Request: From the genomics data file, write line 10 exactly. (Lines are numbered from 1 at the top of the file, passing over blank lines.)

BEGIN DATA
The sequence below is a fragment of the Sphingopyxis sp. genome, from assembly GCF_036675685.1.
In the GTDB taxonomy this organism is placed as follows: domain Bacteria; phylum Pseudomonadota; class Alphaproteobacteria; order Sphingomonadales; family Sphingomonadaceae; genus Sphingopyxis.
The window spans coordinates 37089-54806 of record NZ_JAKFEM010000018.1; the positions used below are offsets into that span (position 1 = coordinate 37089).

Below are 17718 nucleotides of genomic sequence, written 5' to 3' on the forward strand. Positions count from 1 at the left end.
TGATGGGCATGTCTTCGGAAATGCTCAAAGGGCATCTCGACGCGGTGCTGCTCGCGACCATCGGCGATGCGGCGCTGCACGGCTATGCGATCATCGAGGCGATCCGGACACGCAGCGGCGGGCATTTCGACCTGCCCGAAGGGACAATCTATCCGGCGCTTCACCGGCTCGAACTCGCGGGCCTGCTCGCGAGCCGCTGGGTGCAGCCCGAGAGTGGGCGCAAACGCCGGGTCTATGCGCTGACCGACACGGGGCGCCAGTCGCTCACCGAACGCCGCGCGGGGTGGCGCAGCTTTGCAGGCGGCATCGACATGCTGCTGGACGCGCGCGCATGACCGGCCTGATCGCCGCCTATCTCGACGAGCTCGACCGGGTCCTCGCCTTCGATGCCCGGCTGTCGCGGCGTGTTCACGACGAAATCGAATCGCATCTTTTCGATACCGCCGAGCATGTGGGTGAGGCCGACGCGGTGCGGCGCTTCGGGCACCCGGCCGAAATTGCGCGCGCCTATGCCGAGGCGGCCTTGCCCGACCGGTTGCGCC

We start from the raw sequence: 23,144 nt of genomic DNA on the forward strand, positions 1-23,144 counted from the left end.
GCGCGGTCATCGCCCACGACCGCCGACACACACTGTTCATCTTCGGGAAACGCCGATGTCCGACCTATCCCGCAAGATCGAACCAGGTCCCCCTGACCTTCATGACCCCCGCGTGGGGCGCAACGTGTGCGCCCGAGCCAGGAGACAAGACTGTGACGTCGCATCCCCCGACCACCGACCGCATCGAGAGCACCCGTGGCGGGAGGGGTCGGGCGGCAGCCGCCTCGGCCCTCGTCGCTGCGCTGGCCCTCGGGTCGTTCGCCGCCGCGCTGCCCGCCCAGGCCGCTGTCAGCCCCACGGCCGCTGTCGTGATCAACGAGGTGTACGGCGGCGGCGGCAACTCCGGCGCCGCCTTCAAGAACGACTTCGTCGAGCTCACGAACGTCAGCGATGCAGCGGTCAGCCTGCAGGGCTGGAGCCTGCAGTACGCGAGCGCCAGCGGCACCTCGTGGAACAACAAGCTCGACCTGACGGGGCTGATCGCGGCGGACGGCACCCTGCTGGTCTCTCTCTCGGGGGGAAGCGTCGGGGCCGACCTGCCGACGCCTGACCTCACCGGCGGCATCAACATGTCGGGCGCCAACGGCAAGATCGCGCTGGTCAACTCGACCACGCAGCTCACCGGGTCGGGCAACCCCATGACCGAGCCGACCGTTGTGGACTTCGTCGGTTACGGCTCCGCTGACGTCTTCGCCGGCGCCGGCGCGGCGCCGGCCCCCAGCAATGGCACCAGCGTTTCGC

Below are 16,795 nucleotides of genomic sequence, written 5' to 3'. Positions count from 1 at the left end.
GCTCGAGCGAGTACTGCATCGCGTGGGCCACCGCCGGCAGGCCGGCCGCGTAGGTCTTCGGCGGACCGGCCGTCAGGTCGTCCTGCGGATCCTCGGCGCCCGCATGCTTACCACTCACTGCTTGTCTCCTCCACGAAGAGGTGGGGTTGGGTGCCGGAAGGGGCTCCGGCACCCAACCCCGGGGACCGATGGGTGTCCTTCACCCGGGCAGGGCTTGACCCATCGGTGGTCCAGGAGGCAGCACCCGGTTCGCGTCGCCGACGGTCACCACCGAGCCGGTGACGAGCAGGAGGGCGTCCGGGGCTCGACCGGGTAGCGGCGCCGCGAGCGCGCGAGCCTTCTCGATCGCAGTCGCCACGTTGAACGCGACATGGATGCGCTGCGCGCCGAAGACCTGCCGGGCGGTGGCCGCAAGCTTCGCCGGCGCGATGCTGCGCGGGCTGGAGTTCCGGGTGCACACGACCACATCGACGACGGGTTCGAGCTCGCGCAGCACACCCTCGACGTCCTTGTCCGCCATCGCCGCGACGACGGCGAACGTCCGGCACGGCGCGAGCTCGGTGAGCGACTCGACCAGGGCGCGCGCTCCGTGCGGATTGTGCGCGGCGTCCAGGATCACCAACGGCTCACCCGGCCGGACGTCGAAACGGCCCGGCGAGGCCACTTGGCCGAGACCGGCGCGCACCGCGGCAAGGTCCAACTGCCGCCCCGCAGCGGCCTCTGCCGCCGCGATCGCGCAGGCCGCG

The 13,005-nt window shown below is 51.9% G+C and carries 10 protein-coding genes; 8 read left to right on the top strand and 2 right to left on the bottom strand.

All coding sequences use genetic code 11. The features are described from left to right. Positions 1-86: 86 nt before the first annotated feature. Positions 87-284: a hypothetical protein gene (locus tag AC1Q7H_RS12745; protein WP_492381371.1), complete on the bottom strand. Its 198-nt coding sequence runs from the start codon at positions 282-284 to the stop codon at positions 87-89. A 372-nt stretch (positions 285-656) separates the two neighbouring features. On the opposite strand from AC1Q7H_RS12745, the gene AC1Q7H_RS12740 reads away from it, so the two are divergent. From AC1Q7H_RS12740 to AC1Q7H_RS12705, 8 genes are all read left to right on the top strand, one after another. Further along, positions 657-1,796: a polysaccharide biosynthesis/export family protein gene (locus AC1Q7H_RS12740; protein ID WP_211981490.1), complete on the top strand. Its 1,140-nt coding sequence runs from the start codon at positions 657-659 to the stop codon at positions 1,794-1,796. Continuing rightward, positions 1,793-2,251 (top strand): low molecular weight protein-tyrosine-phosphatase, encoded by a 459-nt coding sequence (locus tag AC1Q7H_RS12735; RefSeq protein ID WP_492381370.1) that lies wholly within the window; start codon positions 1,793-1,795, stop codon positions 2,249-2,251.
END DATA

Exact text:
The 13,005-nt window shown below is 51.9% G+C and carries 10 protein-coding genes; 8 read left to right on the top strand and 2 right to left on the bottom strand.